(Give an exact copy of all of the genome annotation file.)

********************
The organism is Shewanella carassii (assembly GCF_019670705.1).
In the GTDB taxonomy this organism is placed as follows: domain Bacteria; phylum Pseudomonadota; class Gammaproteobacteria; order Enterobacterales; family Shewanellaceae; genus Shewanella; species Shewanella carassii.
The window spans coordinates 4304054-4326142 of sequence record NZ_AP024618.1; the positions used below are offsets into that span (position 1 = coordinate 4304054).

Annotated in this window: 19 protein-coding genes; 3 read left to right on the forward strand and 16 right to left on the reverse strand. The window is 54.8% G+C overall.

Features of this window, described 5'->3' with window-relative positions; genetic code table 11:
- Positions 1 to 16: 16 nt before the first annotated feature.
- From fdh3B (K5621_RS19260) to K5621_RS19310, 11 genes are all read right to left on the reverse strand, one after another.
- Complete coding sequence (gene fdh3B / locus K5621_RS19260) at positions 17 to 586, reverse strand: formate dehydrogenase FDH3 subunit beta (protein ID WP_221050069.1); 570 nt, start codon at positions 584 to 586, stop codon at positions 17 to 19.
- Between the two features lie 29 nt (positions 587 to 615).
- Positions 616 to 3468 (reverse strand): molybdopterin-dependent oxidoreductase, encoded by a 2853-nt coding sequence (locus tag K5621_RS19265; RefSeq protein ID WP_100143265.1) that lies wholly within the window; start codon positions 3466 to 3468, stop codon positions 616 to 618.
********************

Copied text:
The organism is Shewanella carassii (assembly GCF_019670705.1).
In the GTDB taxonomy this organism is placed as follows: domain Bacteria; phylum Pseudomonadota; class Gammaproteobacteria; order Enterobacterales; family Shewanellaceae; genus Shewanella; species Shewanella carassii.
The window spans coordinates 4304054-4326142 of sequence record NZ_AP024618.1; the positions used below are offsets into that span (position 1 = coordinate 4304054).

Annotated in this window: 19 protein-coding genes; 3 read left to right on the forward strand and 16 right to left on the reverse strand. The window is 54.8% G+C overall.

Features of this window, described 5'->3' with window-relative positions; genetic code table 11:
- Positions 1 to 16: 16 nt before the first annotated feature.
- From fdh3B (K5621_RS19260) to K5621_RS19310, 11 genes are all read right to left on the reverse strand, one after another.
- Complete coding sequence (gene fdh3B / locus K5621_RS19260) at positions 17 to 586, reverse strand: formate dehydrogenase FDH3 subunit beta (protein ID WP_221050069.1); 570 nt, start codon at positions 584 to 586, stop codon at positions 17 to 19.
- Between the two features lie 29 nt (positions 587 to 615).
- Positions 616 to 3468 (reverse strand): molybdopterin-dependent oxidoreductase, encoded by a 2853-nt coding sequence (locus tag K5621_RS19265; RefSeq protein ID WP_100143265.1) that lies wholly within the window; start codon positions 3466 to 3468, stop codon positions 616 to 618.